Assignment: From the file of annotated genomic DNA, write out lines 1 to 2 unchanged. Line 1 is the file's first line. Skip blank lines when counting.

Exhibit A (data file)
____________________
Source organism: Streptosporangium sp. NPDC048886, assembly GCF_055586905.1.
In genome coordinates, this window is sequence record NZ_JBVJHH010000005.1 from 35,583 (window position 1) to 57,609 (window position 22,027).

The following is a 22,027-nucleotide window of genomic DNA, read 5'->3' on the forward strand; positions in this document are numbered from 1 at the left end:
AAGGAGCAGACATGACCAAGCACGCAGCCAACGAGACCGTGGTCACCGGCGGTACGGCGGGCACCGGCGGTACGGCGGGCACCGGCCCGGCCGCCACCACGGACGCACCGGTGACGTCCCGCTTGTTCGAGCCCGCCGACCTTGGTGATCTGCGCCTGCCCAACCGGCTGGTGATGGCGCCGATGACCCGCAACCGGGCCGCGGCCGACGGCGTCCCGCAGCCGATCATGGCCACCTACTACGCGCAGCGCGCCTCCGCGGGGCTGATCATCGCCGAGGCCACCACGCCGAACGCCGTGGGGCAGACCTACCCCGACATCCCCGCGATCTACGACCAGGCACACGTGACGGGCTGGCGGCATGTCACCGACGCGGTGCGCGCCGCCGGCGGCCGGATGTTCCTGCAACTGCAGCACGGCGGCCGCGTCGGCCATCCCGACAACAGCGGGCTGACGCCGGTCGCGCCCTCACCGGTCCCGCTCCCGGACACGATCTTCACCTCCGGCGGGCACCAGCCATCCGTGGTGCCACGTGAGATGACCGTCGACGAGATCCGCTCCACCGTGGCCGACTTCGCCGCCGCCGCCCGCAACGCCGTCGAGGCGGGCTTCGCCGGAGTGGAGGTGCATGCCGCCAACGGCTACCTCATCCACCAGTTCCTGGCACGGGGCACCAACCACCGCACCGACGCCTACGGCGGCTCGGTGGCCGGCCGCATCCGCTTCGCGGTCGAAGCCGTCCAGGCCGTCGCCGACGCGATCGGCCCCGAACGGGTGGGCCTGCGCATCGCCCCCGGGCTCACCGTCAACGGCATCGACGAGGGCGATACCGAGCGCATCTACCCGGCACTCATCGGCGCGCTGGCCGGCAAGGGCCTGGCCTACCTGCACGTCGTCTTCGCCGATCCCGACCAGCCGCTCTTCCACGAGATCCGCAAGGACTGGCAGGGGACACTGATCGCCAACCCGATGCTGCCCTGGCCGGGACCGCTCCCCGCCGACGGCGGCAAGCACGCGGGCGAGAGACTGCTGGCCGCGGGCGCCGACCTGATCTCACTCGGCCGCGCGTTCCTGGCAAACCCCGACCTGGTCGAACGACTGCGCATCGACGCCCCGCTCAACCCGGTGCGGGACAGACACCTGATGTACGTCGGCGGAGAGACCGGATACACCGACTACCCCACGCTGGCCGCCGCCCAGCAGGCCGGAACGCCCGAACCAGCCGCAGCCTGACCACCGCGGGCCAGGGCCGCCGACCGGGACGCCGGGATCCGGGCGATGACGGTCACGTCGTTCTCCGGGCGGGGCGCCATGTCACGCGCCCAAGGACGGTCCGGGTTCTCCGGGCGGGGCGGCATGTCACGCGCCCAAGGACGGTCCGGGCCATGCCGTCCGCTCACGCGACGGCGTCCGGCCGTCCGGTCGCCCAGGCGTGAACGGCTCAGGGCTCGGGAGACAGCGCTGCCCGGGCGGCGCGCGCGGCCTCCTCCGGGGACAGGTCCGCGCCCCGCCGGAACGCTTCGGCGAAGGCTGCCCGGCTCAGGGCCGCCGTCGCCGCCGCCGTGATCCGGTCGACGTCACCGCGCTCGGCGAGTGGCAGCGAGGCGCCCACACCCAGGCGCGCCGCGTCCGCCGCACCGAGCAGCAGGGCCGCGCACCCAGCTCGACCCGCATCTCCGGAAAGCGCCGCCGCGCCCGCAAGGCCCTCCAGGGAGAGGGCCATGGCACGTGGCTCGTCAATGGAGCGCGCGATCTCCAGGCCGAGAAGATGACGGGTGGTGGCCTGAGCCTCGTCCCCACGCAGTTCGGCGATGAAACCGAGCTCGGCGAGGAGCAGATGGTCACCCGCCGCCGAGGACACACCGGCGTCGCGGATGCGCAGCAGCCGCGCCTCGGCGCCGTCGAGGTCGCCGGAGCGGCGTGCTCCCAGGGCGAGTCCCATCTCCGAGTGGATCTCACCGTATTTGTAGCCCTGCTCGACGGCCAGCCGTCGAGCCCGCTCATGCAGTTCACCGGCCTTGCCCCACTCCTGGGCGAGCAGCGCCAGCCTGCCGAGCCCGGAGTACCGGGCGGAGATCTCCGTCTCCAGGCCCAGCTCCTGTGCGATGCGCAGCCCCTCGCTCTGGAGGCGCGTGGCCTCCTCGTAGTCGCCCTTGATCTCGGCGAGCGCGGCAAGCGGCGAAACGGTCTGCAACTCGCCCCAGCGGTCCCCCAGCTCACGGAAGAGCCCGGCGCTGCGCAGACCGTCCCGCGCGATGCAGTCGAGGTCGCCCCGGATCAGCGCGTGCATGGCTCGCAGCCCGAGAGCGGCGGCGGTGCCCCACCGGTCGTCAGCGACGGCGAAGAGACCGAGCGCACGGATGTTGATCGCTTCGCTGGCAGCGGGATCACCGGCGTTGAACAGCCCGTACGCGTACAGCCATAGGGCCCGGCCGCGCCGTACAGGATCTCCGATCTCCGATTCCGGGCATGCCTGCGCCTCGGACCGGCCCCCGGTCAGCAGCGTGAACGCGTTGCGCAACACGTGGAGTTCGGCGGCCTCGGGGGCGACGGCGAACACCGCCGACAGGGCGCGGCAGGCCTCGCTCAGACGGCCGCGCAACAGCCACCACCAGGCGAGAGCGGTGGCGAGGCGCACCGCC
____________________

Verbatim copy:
Source organism: Streptosporangium sp. NPDC048886, assembly GCF_055586905.1.
In genome coordinates, this window is sequence record NZ_JBVJHH010000005.1 from 35,583 (window position 1) to 57,609 (window position 22,027).